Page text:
I grew up in suburban Melbourne in the '70s and '80s. My early childhood is filled with schoolyard memories of little lunch and tan bark, lining up at the taps behind the portable classrooms, Bata Scout school shoes and the red stain of Mercurochrome on skinned knees. I remember lunch orders and ice coffee Big Ms. Thinking back now, these are some of my fondest memories of childhood.
My experience at the time, though, was a very different story.
I started primary school only a few years after the dismantling of the White Australia Policy. One of the first brown kids at my school, I felt the visceral impact of racism.
Over the course of my early years, at lunchtime I was often forced to keep to a narrow strip of asphalt between the portables and the ovals. There were some days, I remember, walking along the fading white paint line that marked where the volleyball courts had once been, marking an imaginary border that kept me out.
Sometimes I was alone, physically and violently excluded by other kids. If I was caught in the wrong part of the yard I was pushed and bullied, called "nigger", spat on, or hit. If I stood my ground, I was humiliated -- "curry-muncher!" they would shout with mock Indian accents. If I called someone out for being racist, or pushed back, they would say "one thousand apologies" with their palms pressed together, wobbling their heads, laughing.
As a result of years of racist abuse, I learned to make myself a small target. I learned to keep my mouth shut. I learned not to push my way to the front. I learned not to appear offended by racist jokes. I learned to comply, not to rock the boat, not to speak up, and never to challenge the status quo.
Now, in my forties and a father of two, these are not lessons I ever wish my children to learn.
Today in contemporary Australia we continue to see stories of racist tirades, people dressing up in blackface, shops selling golliwogs, or the whitewashing of popular culture. The most recent example of Australian basketballer, Alice Kunek, posting a picture of herself in blackface on Instagram is just the latest installment in a growing public record of racism in Australia.
Yet somehow, some people are still compelled to defend this behavior with arguments against the "outrage industry" or "political correctness gone mad". Those with a mainstream voice can leverage their privilege and mediate the narrative.
Historically, what has been missing from public discourse is any real understanding of the impact of racism. The voices of those with lived experience of racism are not often enough reflected in the public debate.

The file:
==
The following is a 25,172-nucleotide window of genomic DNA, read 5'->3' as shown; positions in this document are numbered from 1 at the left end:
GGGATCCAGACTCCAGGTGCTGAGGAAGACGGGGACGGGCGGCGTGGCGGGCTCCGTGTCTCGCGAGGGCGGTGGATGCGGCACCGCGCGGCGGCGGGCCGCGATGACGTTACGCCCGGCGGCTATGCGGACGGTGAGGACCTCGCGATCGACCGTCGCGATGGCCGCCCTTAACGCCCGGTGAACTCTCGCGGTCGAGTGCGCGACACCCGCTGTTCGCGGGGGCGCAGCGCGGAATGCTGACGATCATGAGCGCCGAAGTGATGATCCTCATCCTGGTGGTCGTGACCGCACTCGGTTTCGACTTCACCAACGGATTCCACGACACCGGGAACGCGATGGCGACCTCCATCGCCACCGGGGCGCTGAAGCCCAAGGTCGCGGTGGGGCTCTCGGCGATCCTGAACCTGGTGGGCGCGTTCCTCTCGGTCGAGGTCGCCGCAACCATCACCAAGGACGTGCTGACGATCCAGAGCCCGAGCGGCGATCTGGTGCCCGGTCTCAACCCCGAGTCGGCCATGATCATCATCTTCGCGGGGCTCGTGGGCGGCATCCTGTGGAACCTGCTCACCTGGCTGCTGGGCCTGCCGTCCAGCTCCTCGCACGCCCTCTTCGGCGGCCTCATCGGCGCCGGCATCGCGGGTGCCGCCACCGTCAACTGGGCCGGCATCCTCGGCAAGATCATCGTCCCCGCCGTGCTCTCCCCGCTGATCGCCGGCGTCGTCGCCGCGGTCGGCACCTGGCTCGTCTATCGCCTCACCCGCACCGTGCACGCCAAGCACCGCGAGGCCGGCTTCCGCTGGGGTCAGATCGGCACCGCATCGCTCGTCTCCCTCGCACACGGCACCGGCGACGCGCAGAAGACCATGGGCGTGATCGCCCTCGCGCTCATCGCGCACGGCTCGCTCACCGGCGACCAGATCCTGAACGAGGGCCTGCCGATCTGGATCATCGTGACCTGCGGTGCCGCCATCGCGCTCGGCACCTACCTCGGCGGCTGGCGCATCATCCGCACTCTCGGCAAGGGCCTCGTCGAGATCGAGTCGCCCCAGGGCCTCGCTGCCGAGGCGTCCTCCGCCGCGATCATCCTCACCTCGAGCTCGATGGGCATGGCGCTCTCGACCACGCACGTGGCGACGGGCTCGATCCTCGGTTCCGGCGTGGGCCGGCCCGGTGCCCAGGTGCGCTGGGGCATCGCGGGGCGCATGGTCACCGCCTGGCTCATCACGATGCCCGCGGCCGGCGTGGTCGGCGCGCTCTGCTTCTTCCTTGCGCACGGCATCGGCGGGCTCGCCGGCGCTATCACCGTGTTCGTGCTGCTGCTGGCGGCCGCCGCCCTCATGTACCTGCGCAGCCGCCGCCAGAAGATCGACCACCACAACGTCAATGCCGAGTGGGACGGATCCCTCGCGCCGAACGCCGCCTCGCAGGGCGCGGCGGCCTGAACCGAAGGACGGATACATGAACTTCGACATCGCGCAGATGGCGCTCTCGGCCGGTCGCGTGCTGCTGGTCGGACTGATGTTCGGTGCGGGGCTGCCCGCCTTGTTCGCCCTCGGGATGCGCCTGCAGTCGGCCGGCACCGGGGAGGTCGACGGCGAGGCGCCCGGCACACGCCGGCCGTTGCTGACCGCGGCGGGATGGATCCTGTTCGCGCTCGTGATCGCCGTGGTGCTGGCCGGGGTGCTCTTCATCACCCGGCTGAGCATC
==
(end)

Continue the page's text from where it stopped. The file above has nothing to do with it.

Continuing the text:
The friction we saw with the Adam Goodes booing saga is what happens when privilege is challenged.
What we saw when Stan Grant's speech on racism and the Australian dream went viral on Australia Day is what happens when the prevailing narrative is disrupted.
Racism is real. Denying its impact discounts the lived experiences of many Australians. Racism, whether structural, overt, casual, institutional or unintentional, has the capacity to deny opportunity, deny a voice, deny a sense of place and belonging. It can negatively shape cultural identity and sharply limit self-worth.
That's not what I want for my children.
When I was growing up, there were places I wasn't allowed to go because I was brown. I literally and figuratively walked a line between identifying personally as Australian and being identified externally as other.
Public discourse on racism should require a level playing field, but in some cases those with lived experience of racism aren't even allowed on the field.
Let's end the culture of defensiveness about racism. Let's not argue endlessly about what is or isn't racism, and let's empower those without a mainstream voice to speak out about its impacts. Let's shift the debate. Let's challenge privilege. Let's disrupt the prevailing narrative.
Because I don't want my children to walk a line limited by the value others place on the colour of their skin. I want them to grow up entitled to walk onto any damn piece of grass in this country that they please.